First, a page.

Dynamic mechanical analysis as a predictor for slip resistance and traction in footwear

Lasse Jakobsen*, Filip Gertz Lysdal, Ion Marius Sivebaek

*Corresponding author for this work

    Research output: Contribution to journalJournal articleResearchpeer-review


    Adequate friction between footwear and surface is essential to reduce the risk of slipping (Chang et al., 2001) and maximise athletic performance (Luo & Stefanyshyn, 2011). Footwear outsole materials are constructed of viscoelastic elastomers (e.g. rubber or thermoplastic polyurethane (TPU)). The mechanical properties of outsoles are frequently measured with simple tools, e.g. durometer for hardness and profilometer for surface roughness (Iraqi et al., 2020). However, viscoelastic elastomers have complicated material characteristics, and are highly dependent of temperature and load frequency. These material characteristics have previously been investigated with dynamic mechanical analyses (DMA) in relation to friction between rubber and surface in tire-road friction scenarios (Lorenz et al., 2015). The outcome measures are G′´ (energy loss in internal motion), G′ (elastic response), and tan(δ) (G′′/G′). Tan(δ) is a measure of the material’s ability to lose energy by internal friction.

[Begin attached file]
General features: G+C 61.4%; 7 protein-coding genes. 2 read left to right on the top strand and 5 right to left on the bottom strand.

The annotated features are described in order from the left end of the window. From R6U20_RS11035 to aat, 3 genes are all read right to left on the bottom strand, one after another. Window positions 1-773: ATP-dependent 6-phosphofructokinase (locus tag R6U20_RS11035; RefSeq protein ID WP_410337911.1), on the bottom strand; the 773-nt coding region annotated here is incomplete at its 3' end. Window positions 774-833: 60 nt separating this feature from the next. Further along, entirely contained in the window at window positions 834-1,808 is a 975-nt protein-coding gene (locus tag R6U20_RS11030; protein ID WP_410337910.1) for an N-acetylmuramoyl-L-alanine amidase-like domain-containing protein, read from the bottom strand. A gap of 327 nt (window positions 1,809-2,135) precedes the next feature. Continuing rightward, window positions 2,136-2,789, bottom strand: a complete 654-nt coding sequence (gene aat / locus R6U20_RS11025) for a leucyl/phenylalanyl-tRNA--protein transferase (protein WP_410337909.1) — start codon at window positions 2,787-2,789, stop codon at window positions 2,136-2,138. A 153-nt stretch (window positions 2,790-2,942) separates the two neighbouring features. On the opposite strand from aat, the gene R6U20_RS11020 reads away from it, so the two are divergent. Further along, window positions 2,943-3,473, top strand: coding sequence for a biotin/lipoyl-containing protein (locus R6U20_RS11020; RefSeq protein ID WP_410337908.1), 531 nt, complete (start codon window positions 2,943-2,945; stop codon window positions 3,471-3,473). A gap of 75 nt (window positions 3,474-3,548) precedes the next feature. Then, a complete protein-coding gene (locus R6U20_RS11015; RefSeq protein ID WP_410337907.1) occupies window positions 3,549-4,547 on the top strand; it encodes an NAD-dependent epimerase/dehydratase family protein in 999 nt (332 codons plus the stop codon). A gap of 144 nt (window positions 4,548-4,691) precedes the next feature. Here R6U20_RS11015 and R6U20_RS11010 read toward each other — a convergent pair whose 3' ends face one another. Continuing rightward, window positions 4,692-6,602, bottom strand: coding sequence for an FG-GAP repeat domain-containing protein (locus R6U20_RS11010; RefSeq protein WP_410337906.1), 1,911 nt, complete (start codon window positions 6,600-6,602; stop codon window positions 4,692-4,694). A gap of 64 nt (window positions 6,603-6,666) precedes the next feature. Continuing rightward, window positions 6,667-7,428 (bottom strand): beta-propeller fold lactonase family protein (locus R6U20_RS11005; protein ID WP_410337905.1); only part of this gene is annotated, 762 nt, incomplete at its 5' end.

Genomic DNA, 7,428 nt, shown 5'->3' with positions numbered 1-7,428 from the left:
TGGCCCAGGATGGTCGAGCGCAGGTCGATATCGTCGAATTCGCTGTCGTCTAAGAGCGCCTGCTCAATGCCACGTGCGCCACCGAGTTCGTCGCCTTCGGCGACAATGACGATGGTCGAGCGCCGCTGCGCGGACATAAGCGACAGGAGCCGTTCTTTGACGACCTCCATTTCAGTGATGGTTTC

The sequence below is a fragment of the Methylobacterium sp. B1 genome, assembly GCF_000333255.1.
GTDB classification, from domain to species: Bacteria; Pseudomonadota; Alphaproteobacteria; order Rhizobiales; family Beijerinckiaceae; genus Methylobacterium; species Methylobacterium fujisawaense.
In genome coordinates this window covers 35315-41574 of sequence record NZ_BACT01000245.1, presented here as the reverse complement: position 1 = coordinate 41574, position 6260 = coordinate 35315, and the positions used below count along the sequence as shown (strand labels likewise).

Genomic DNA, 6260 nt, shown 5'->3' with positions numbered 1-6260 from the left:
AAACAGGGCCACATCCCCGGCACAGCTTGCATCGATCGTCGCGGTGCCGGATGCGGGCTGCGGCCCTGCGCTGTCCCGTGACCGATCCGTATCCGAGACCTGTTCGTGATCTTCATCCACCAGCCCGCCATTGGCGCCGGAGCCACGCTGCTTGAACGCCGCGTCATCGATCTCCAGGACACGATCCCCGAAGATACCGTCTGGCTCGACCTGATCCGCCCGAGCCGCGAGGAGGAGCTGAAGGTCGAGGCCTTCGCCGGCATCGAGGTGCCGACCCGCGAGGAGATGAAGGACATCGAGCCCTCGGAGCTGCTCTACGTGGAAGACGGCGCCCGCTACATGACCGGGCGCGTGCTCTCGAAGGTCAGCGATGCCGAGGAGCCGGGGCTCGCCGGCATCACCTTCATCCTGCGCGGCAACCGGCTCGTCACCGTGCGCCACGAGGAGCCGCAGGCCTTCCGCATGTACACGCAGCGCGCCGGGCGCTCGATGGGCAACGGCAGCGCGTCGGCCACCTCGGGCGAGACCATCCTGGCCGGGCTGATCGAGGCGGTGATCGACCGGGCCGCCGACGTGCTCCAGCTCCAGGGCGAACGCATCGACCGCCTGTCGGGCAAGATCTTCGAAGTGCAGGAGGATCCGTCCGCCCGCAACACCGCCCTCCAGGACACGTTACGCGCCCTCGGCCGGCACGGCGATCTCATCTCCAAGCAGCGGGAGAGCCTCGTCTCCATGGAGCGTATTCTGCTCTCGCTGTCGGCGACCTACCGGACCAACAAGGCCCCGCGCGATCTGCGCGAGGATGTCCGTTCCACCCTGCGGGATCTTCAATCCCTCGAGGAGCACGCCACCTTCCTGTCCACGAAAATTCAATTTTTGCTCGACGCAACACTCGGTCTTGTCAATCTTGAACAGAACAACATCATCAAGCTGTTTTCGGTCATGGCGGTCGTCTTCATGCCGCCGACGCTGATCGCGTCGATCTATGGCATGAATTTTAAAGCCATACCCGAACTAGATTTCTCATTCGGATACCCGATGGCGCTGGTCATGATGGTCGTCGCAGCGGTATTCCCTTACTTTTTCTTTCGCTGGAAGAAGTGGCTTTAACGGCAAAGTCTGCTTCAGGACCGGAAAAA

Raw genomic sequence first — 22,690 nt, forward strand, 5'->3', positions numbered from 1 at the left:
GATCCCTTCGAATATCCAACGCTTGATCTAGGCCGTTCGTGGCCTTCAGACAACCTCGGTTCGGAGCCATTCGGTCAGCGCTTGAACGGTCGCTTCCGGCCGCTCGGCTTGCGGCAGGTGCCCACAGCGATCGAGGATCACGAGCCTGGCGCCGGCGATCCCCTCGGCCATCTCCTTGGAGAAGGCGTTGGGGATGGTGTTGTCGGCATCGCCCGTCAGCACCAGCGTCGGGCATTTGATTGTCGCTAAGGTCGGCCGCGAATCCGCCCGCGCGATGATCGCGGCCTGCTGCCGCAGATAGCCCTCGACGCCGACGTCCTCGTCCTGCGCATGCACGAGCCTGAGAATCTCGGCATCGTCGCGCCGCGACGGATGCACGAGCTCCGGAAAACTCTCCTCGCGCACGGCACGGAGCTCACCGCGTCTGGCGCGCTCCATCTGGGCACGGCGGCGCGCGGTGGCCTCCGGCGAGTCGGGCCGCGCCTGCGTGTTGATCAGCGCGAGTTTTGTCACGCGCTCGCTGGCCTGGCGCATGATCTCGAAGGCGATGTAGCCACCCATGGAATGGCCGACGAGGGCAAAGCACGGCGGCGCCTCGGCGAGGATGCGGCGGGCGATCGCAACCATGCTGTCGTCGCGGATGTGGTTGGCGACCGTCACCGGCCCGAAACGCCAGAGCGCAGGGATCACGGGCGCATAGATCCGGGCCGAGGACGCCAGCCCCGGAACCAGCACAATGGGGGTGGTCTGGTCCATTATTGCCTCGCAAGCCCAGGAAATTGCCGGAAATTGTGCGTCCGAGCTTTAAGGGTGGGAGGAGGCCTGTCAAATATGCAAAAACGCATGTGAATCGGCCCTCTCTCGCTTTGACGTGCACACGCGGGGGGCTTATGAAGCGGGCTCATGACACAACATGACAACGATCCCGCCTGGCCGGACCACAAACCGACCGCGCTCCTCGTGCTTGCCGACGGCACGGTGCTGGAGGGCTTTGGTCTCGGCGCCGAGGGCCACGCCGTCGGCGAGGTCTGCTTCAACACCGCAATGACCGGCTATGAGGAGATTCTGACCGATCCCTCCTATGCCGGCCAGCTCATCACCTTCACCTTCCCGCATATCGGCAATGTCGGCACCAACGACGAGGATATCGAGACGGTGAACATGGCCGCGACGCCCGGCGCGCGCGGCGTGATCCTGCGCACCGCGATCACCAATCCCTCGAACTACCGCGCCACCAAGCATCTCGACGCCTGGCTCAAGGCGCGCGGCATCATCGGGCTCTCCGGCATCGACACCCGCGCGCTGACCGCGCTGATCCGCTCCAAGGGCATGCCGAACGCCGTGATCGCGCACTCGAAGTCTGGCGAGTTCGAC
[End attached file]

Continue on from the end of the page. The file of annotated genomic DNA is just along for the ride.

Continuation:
However, DMA as a tool for optimising footwear traction has received very little or no attention in footwear science. It is believed that the friction properties of outsoles are affected by sliding speed, which may change the elastic response and loss factor.
    Original languageEnglish
    JournalFootwear Science
    Issue numberS1
    Pages (from-to)S57-S58
    Publication statusPublished - 2021


    • Dynamical systems
    • Footwear
    • Friction
    • Mechanics
    • Traction


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